>> Read CCLA’s op-ed on this question “Mandatory Minimum Sentences Are Just Plain Wrong“
4. Prison conditions and disparate impact of amendments on aboriginal peoples and persons requiring mental health care: The proposed will amendments greatly increase the prison population, and are likely to have a disproportionate and devastating impact on already-marginalized communities – particularly Aboriginal peoples and those with mental health needs. These populations are already greatly over-represented in correctional institutions, and existing programs and services are already ineffective and insufficient to keep up with general demand. The elimination of conditional sentences for a range of offences is particularly concerning, as these flexible sentencing tools are used by the judiciary to allow single mothers to continue working while serving their sentence and preventing the breakup of families, or to ensure that those with underlying mental health needs get the community treatment that best ensures their recovery and rehabilitation.
>> Read CCLA’s op-ed on this question “Tough on Crime is not National Mental Health Strategy“
5. Unconstitutional amendments to the International Transfer of Offenders Act: The amendments attempt to give the Minister an unconstitutional level of discretion over when Canadian citizens, incarcerated abroad, can return to Canada. From a policy perspective, facilitating such transfers enhances public safety as rehabilitation and reintegration is enhanced when individuals are close to their families and have access to high-quality, culturally-appropriate programs. When offenders serve a portion of their sentence in Canada, it also allows the government to create records of their crimes and monitor their rehabilitation. Absent such transfers, offenders would simply return to Canada at the end of their sentence without any records or legal restrictions on their activities.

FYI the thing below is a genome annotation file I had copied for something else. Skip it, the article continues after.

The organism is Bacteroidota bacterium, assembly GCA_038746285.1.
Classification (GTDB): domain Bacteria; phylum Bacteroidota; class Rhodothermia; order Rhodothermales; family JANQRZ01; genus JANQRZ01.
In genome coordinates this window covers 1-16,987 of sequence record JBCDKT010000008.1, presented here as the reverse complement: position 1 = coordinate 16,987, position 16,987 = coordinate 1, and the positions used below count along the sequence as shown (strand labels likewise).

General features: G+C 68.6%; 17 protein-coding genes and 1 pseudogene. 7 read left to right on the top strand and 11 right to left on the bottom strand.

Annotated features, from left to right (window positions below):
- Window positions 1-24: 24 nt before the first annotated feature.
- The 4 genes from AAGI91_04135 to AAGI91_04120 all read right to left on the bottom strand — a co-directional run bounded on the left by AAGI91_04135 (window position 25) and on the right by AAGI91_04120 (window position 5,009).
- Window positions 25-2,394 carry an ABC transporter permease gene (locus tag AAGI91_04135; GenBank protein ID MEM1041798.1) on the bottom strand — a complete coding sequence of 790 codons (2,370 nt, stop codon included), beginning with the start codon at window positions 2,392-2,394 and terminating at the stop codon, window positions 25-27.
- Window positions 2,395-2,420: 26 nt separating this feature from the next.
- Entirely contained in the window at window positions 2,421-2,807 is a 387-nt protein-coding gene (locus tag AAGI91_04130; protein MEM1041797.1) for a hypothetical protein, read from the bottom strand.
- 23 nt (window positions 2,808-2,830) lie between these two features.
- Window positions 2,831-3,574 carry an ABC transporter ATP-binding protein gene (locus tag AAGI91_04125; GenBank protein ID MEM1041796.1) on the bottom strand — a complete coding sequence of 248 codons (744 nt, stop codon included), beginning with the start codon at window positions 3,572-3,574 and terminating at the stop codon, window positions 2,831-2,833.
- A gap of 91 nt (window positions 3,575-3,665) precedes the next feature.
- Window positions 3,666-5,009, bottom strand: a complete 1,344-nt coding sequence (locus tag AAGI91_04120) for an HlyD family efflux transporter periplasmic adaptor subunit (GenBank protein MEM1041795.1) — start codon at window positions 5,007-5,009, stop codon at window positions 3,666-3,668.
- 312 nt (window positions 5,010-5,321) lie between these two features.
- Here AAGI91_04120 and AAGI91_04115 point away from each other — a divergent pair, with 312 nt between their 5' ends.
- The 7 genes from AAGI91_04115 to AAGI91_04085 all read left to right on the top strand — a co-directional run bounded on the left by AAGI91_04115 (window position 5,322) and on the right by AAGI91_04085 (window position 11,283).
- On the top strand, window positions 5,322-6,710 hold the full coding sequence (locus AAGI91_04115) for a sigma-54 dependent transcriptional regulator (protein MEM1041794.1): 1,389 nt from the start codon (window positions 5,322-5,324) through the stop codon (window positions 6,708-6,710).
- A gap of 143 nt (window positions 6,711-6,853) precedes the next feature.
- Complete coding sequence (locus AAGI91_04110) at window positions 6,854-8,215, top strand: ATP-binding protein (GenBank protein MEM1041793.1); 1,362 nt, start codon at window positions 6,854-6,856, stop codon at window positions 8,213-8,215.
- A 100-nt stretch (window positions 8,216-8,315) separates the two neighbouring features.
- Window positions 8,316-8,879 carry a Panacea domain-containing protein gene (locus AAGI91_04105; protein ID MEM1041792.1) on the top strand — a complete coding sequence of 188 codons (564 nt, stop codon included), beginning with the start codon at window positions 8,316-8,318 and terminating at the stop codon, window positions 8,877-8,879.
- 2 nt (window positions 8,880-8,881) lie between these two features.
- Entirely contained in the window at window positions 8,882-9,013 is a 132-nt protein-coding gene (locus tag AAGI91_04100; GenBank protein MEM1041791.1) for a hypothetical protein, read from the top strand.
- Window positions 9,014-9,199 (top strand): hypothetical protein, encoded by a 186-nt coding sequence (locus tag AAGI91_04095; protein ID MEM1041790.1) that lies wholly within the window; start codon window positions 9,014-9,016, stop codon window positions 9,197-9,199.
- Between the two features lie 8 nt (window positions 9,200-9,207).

6. Increasing transparency and accountability: The CCLA welcomes the required 5-year review of the mandatory minimum provisions set out in s. 42 of the Bill and the requirement that the National Parole Board submit an annual report that includes the number of applications for record suspensions and the number of record suspensions ordered. Similar reviews and public reports to parliament should be undertaken with respect to the changes to the other acts.
What is CCLA doing, and what can you do?
We are doing our best to convince the government to make specific amendments that will hopefully mitigate the most devastating consequences of the Bill – for example by eliminating some of the broadest mandatory minimum sentences and introducing some sentencing flexibility for marginalized communities that are already overrepresented in, and underserved by, our penitentiaries. We are writing op-eds, speaking to media, and sent written submissions to the Parliamentary Committee that considered the Bill. We will continue to advocate for changes to be introduced by the Senate We also need you to lend your voice – call your MP, write to the Senate, make your opinion known!
Three specific changes you can ask for:
- Eliminate the mandatory minimum sentences
- Introduce flexibility in the conditional sentencing exclusions to make sure that already-marginalized communities are not needlessly harmed by excessive and unnecessary jail time
- Call for a five-year, independent report to Parliament that will evaluate the impact of any changes that are enacted
You can also support our work and help us challenge Bill C-10 both at the legislative and judicial level by making a donation specifically for this purpose. Your generosity will help us make a difference. Click below to donate:
What others have to say
CCLA is not the only organization with concerns about this Bill. Read the opinions of the John Howard Society, the Elizabeth Fry Society, the Canadian Bar Association, the Canadian Council on Refugees, and many, many, many others.